Okay, so let’s say that a) you’ve got an email list and b) people are signing up for it. Here’s the next step: Create a welcome series that’s automatically sent when people sign up.

Automated series are great because they let you connect in more depth… automatically.

The specific buttons you push to make this happen vary depending on what system you’re using, but pretty much every system has the buttons, and they’re almost always easy to push.

Here’s what I’d recommend:

  • Write three emails.
  • In the first email, thank people for subscribing to your list. In the second email, tell your story / share your background. In the third email, tell people how they can get involved with you (i.e. link to your shows page or your merch store).
  • Set up each email to send a couple of days apart.

Bam – you’re now an email marketer, and you’re on your way to the holy grail of online business: passive income. All you have to do is sell 33,334 30-dollar t-shirts and you’ll be a millionaire.

(In reality, you won’t see much income from this unless you’re really blowing up. But if you keep plugging away, you should see a small drip.)

4. Sign up for newsletters from your favorite artists.

When I worked in B2B technology marketing, my company made new employees sign up for five B2B tech marketing newsletters so that we’d get an idea of what the industry was doing.

The same thing works for music marketing. By signing up for emails, you’ll get familiar with how emails work.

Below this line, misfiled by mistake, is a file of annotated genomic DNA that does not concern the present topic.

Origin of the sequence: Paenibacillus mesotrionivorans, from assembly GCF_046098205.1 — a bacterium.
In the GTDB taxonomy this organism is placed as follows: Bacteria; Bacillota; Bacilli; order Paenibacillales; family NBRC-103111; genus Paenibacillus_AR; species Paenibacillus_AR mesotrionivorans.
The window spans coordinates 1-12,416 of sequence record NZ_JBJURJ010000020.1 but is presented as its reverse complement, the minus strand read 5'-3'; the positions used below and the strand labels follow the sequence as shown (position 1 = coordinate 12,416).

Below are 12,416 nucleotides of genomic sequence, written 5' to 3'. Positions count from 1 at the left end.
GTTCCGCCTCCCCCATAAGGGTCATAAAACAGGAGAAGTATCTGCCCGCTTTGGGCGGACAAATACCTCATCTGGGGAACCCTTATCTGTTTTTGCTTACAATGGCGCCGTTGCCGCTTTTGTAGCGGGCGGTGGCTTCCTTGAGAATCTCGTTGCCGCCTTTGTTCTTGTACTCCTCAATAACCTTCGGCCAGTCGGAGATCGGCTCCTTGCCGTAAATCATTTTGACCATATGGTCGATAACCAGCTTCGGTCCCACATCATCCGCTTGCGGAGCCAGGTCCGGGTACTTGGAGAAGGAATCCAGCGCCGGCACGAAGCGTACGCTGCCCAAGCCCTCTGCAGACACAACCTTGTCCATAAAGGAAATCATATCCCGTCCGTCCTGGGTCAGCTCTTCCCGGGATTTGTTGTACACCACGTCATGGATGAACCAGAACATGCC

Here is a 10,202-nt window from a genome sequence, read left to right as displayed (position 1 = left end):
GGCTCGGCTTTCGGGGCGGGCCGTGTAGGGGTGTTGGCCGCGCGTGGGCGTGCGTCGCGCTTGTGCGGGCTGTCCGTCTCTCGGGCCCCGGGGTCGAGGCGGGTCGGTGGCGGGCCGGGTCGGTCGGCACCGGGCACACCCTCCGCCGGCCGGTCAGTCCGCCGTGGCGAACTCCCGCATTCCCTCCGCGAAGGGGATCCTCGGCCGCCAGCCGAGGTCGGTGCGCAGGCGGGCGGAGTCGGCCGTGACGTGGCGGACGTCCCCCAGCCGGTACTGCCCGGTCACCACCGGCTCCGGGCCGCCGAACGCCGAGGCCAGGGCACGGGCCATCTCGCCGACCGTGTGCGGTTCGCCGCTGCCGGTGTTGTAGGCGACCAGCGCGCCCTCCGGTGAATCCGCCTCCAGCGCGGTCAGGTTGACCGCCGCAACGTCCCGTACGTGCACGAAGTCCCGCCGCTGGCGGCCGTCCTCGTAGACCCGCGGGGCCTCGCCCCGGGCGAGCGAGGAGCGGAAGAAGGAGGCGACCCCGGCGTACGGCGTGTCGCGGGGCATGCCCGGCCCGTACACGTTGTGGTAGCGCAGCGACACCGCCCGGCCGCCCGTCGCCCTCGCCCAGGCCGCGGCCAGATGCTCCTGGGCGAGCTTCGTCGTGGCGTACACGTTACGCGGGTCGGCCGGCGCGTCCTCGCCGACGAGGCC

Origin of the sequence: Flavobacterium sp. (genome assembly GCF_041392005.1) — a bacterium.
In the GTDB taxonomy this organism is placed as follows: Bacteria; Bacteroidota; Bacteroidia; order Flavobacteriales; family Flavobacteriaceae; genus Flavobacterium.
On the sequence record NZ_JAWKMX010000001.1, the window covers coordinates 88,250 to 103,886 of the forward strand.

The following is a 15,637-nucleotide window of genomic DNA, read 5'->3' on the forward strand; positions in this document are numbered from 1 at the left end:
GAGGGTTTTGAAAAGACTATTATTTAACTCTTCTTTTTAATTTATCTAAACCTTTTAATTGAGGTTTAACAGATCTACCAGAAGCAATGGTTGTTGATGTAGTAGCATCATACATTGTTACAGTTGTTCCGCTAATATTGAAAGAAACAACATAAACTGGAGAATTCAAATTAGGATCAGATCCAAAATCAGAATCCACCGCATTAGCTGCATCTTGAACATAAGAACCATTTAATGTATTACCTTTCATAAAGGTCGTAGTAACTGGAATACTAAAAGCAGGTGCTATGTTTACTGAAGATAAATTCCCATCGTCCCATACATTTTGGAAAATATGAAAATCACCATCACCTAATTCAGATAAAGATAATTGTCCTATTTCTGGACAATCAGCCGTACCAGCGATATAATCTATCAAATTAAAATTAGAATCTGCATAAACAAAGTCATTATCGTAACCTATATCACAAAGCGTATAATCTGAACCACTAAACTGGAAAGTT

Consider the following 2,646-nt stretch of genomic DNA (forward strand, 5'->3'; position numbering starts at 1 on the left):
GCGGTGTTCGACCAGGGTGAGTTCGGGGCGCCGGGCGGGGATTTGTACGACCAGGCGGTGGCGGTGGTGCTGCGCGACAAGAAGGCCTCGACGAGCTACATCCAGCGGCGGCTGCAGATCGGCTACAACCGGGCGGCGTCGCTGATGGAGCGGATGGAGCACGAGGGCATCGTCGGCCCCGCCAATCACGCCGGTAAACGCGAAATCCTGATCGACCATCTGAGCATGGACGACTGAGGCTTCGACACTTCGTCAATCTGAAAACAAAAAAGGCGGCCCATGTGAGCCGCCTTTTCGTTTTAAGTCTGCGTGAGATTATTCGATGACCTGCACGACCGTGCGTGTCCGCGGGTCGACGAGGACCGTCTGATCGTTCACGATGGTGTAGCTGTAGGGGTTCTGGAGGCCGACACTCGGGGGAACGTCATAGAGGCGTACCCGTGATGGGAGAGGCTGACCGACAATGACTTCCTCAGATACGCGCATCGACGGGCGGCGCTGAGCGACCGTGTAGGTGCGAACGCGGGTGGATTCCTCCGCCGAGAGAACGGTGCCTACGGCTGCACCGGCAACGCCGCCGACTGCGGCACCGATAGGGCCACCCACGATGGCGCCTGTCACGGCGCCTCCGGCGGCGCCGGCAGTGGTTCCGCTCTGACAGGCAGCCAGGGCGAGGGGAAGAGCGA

And signing up for emails from musicians is a lot more fun.


To be transparent – and probably obvious – some lists are either inactive or lame (meaning they just blast promotions). But there are a ton of good ones out there, too, that’ll give you ideas for your own.

5. Write a newsletter at least once a month.

In email marketing, as in pretty much all things, consistency wins the day.

You’ll tend to get more value from your list the more time / effort you put into it. But I’d say the minimum you should shoot for is one send per month.

“But what should I write about?” you wonder.

Ah same. I ask myself that every time I sit down to write one of these dang things. Some weeks I think I’ve got it planned out, only to start typing and watch something different and weirdly personal emerge.

Here’s my take: It actually doesn’t matter that much what you write about.

You’re an artist. People probably aren’t on your list for specific thoughts on specific topics. They’re probably not even on it for updates on your releases.

They’re on it for you.

I’ve heard it said you should accentuate your personality when you write. I’m kind of onboard with that, but I like the version more where you just write like you’re talking to a friend. Share your personality. Share stories. Go off on a rant about something.

Friendships are impacted by what you talk about, but they’re founded on the simple fact that you’re talking.

So write. Real relationships can come from it.

(Okay if you really need a prompt, answer the question “What happened with my music last month?” and the question “What do I have planned with my music this month?”)

All right, final thoughts…

I want to add a caveat: As much as I love it, the truth is that email isn’t the best time investment for every artist.

If you enjoy Tik Tok way more, then you’re probably better served spending time there. If you hate to write, you’re probably not going to love email.

But I do think, in most cases, email is very much worth the investment.

So, there you go. I hope some of this was helpful, I hope it’s not overwhelming, and I hope you find some success with it.

Or, better yet, connection.